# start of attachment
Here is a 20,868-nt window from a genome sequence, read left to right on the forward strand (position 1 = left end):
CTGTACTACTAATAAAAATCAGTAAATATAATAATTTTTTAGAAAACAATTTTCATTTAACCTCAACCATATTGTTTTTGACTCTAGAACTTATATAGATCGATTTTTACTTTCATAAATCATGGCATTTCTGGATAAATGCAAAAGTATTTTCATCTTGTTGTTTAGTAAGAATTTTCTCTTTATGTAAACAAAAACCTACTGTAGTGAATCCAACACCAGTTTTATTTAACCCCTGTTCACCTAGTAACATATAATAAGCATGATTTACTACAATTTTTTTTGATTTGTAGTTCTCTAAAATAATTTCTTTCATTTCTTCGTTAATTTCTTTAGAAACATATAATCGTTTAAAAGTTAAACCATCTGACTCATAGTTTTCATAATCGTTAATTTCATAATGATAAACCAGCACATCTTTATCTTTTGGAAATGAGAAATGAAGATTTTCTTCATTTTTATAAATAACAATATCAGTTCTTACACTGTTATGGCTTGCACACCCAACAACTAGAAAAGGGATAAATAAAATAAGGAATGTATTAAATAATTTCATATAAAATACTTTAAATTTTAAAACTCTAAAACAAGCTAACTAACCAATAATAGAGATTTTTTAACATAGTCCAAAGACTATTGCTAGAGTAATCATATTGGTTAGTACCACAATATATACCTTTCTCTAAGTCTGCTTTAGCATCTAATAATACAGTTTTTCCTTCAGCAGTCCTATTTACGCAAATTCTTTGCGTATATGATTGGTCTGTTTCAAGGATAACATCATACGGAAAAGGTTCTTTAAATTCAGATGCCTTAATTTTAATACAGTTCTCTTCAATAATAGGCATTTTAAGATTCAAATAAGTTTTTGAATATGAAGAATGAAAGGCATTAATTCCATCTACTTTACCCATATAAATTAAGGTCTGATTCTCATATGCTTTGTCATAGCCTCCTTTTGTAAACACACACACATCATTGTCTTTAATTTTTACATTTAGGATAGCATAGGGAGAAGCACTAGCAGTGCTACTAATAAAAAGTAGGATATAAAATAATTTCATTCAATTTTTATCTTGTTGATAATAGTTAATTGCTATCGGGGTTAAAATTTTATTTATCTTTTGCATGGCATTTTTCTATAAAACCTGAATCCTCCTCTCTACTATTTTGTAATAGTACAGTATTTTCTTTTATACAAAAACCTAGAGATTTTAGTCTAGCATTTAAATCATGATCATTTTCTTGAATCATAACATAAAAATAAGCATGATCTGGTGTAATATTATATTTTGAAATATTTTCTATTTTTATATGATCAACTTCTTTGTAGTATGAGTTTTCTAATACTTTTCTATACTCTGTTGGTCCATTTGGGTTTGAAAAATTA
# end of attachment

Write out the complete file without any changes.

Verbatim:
Here is a 20,868-nt window from a genome sequence, read left to right on the forward strand (position 1 = left end):
CTGTACTACTAATAAAAATCAGTAAATATAATAATTTTTTAGAAAACAATTTTCATTTAACCTCAACCATATTGTTTTTGACTCTAGAACTTATATAGATCGATTTTTACTTTCATAAATCATGGCATTTCTGGATAAATGCAAAAGTATTTTCATCTTGTTGTTTAGTAAGAATTTTCTCTTTATGTAAACAAAAACCTACTGTAGTGAATCCAACACCAGTTTTATTTAACCCCTGTTCACCTAGTAACATATAATAAGCATGATTTACTACAATTTTTTTTGATTTGTAGTTCTCTAAAATAATTTCTTTCATTTCTTCGTTAATTTCTTTAGAAACATATAATCGTTTAAAAGTTAAACCATCTGACTCATAGTTTTCATAATCGTTAATTTCATAATGATAAACCAGCACATCTTTATCTTTTGGAAATGAGAAATGAAGATTTTCTTCATTTTTATAAATAACAATATCAGTTCTTACACTGTTATGGCTTGCACACCCAACAACTAGAAAAGGGATAAATAAAATAAGGAATGTATTAAATAATTTCATATAAAATACTTTAAATTTTAAAACTCTAAAACAAGCTAACTAACCAATAATAGAGATTTTTTAACATAGTCCAAAGACTATTGCTAGAGTAATCATATTGGTTAGTACCACAATATATACCTTTCTCTAAGTCTGCTTTAGCATCTAATAATACAGTTTTTCCTTCAGCAGTCCTATTTACGCAAATTCTTTGCGTATATGATTGGTCTGTTTCAAGGATAACATCATACGGAAAAGGTTCTTTAAATTCAGATGCCTTAATTTTAATACAGTTCTCTTCAATAATAGGCATTTTAAGATTCAAATAAGTTTTTGAATATGAAGAATGAAAGGCATTAATTCCATCTACTTTACCCATATAAATTAAGGTCTGATTCTCATATGCTTTGTCATAGCCTCCTTTTGTAAACACACACACATCATTGTCTTTAATTTTTACATTTAGGATAGCATAGGGAGAAGCACTAGCAGTGCTACTAATAAAAAGTAGGATATAAAATAATTTCATTCAATTTTTATCTTGTTGATAATAGTTAATTGCTATCGGGGTTAAAATTTTATTTATCTTTTGCATGGCATTTTTCTATAAAACCTGAATCCTCCTCTCTACTATTTTGTAATAGTACAGTATTTTCTTTTATACAAAAACCTAGAGATTTTAGTCTAGCATTTAAATCATGATCATTTTCTTGAATCATAACATAAAAATAAGCATGATCTGGTGTAATATTATATTTTGAAATATTTTCTATTTTTATATGATCAACTTCTTTGTAGTATGAGTTTTCTAATACTTTTCTATACTCTGTTGGTCCATTTGGGTTTGAAAAATTA